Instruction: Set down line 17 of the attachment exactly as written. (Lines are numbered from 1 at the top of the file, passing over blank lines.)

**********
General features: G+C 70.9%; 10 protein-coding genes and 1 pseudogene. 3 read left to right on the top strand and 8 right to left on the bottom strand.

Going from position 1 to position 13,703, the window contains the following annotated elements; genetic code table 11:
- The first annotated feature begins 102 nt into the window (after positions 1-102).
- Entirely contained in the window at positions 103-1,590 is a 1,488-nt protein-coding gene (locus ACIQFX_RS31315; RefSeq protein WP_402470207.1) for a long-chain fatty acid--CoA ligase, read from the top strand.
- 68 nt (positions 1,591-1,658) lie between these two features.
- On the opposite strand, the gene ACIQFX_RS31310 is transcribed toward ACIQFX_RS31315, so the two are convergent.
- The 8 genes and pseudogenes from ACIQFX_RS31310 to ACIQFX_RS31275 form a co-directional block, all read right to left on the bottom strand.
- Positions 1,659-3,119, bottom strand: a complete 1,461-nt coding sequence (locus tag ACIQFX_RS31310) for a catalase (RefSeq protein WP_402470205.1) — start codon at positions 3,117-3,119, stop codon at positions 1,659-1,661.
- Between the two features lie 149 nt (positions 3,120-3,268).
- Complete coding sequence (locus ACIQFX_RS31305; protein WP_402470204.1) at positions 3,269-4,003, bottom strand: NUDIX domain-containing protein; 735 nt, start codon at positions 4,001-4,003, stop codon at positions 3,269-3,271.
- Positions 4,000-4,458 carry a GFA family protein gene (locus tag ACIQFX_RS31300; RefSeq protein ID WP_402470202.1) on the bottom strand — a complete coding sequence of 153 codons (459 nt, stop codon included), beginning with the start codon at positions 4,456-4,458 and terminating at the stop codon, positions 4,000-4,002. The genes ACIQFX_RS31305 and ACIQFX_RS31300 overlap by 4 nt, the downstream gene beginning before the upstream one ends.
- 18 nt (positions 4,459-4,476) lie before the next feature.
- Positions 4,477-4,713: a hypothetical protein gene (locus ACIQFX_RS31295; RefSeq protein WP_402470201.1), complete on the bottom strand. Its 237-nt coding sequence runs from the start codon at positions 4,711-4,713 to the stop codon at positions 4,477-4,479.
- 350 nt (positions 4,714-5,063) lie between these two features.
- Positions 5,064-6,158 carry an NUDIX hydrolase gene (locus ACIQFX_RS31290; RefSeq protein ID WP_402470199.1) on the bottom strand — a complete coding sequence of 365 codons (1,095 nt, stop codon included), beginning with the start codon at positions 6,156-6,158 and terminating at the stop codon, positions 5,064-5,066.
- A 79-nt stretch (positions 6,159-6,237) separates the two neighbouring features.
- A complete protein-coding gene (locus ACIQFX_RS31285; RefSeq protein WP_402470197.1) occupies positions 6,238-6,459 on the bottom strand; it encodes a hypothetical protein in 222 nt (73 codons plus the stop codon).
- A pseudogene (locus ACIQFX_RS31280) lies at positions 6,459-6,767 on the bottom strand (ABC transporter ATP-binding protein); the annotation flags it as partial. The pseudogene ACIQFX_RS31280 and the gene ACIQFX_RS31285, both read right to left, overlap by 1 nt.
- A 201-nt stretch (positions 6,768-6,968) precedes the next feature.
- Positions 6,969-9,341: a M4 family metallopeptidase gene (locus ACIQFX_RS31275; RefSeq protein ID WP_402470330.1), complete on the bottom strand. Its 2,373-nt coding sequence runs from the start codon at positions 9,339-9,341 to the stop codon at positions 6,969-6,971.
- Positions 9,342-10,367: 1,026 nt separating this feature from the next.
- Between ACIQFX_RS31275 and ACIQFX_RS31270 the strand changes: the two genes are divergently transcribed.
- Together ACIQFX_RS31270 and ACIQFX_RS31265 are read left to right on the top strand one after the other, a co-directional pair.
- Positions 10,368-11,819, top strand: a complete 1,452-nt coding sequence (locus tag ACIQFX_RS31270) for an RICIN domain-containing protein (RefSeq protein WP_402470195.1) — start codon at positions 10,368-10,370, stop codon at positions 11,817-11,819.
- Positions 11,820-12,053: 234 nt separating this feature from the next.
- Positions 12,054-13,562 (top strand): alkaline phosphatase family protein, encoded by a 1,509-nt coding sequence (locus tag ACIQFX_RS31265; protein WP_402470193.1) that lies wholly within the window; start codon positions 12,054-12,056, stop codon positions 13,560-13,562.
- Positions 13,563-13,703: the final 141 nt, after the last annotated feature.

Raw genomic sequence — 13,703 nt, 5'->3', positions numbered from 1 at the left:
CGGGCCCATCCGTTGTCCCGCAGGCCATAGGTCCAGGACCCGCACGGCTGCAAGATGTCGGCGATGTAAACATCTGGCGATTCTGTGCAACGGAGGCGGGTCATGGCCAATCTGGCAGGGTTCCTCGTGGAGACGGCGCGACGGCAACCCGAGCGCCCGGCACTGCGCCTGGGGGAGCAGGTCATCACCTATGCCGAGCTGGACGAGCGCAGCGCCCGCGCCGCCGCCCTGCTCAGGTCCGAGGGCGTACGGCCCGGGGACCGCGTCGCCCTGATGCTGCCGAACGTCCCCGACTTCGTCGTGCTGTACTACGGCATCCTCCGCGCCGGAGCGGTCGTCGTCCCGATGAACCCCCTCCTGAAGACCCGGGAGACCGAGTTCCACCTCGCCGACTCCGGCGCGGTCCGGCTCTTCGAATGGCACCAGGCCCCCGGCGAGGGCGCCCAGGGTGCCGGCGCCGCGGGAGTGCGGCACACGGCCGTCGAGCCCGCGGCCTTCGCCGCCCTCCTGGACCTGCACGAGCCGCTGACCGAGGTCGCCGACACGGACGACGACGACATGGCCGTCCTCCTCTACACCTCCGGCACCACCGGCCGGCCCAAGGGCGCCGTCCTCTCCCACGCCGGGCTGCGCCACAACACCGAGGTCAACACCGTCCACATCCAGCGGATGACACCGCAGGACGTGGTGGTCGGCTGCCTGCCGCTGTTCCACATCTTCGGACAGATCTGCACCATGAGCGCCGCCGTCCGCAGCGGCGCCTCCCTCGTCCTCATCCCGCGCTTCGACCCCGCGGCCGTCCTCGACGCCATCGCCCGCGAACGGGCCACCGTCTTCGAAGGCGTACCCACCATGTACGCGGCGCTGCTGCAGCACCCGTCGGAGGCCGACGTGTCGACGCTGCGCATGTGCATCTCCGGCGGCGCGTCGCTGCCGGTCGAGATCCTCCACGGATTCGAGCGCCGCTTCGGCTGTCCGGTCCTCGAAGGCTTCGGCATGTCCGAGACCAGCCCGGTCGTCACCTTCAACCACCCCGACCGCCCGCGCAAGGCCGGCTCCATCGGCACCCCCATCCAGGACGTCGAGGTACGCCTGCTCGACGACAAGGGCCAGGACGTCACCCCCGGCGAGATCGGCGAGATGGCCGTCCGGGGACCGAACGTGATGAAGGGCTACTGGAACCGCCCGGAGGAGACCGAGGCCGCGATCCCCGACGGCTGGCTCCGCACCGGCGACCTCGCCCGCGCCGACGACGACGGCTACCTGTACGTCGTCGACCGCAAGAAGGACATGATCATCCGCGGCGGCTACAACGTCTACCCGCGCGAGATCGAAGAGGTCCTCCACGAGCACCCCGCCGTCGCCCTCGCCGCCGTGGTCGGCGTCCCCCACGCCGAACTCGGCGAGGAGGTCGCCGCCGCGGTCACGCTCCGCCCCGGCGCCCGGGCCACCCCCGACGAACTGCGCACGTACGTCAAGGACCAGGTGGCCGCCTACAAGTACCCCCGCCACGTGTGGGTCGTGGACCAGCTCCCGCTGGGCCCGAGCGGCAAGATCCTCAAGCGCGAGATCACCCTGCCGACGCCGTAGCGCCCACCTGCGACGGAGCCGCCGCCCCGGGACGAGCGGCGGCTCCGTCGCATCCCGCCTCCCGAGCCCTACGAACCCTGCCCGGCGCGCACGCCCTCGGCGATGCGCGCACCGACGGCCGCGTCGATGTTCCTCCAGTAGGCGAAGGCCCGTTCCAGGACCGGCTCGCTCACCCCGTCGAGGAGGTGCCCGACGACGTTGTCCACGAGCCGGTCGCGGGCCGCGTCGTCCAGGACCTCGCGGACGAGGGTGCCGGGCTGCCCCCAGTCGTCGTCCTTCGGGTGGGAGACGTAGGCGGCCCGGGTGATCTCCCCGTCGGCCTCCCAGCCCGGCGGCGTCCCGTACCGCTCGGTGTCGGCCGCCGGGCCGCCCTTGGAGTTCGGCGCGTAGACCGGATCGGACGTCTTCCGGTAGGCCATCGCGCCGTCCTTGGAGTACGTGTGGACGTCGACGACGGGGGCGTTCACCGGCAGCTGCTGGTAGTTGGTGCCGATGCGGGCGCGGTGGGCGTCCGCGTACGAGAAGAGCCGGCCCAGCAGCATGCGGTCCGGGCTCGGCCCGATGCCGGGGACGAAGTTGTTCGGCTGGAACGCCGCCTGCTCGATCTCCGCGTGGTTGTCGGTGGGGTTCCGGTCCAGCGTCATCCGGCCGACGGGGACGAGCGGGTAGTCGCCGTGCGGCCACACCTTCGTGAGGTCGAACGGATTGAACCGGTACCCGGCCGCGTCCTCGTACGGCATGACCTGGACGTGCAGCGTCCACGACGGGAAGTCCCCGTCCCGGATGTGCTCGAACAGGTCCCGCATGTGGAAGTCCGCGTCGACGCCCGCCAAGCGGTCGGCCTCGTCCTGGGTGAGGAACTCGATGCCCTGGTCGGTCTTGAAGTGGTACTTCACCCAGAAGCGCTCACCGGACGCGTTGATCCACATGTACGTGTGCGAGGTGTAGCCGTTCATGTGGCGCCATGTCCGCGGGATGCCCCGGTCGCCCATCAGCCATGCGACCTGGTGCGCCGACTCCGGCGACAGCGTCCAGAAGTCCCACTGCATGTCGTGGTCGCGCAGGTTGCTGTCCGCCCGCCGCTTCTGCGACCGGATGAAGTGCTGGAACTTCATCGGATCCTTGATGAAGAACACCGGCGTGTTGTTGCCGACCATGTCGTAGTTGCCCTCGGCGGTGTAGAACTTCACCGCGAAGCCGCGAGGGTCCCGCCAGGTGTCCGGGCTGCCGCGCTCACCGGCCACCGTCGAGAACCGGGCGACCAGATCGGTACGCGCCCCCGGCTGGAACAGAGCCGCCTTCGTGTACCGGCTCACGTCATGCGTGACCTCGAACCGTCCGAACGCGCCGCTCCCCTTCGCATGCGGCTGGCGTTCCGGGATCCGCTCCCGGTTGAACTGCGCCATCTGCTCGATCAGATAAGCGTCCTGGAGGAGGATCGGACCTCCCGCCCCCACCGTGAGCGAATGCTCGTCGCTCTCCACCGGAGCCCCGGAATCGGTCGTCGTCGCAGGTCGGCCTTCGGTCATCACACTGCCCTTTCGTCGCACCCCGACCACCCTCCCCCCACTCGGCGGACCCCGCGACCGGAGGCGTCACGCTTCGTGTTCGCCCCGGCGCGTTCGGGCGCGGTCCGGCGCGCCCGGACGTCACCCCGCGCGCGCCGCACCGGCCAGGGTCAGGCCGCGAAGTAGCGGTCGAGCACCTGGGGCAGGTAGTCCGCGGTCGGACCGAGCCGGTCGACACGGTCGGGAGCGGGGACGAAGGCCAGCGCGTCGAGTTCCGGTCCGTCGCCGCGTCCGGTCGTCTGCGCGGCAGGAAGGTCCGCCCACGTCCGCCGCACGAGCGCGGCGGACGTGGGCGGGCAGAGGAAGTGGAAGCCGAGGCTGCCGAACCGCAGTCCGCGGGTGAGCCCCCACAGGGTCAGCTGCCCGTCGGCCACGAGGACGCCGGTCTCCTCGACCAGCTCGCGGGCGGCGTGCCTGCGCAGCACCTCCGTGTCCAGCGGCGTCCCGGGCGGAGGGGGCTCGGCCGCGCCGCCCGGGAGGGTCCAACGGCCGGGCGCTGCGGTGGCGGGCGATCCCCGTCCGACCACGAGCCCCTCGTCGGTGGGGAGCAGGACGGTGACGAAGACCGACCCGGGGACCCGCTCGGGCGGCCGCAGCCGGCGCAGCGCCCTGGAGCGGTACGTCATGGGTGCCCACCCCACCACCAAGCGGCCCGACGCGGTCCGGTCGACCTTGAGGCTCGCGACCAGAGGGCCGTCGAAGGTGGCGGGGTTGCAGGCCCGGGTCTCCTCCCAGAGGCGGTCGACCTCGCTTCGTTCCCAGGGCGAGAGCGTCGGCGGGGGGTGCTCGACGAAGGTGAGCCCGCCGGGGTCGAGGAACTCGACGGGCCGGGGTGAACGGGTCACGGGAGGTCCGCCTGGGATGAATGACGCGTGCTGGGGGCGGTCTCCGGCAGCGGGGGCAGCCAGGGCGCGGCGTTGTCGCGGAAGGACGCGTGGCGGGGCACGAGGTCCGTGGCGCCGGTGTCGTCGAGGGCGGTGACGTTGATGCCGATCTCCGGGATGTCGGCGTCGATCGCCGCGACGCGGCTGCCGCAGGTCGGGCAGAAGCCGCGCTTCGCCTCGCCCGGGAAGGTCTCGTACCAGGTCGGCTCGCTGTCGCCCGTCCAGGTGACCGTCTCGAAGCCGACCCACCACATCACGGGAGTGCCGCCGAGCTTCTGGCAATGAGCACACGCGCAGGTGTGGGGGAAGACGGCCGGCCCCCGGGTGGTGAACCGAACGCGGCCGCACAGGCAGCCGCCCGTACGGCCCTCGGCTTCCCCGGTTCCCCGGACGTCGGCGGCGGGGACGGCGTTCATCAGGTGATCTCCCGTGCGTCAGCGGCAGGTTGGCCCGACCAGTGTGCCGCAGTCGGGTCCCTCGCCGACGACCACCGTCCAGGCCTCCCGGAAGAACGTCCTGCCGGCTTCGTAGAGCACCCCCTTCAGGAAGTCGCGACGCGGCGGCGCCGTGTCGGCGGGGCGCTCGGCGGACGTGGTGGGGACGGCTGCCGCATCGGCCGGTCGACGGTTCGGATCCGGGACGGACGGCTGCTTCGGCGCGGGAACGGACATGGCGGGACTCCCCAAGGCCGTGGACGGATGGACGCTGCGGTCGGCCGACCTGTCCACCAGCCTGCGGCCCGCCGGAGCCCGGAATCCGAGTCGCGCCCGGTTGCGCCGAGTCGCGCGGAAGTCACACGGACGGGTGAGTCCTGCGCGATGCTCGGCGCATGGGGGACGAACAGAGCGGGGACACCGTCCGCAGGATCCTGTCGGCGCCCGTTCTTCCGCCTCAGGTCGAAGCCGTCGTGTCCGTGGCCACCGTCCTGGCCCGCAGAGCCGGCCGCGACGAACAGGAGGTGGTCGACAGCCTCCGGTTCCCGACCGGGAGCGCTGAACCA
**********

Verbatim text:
- A complete protein-coding gene (locus ACIQFX_RS31285; RefSeq protein WP_402470197.1) occupies positions 6,238-6,459 on the bottom strand; it encodes a hypothetical protein in 222 nt (73 codons plus the stop codon).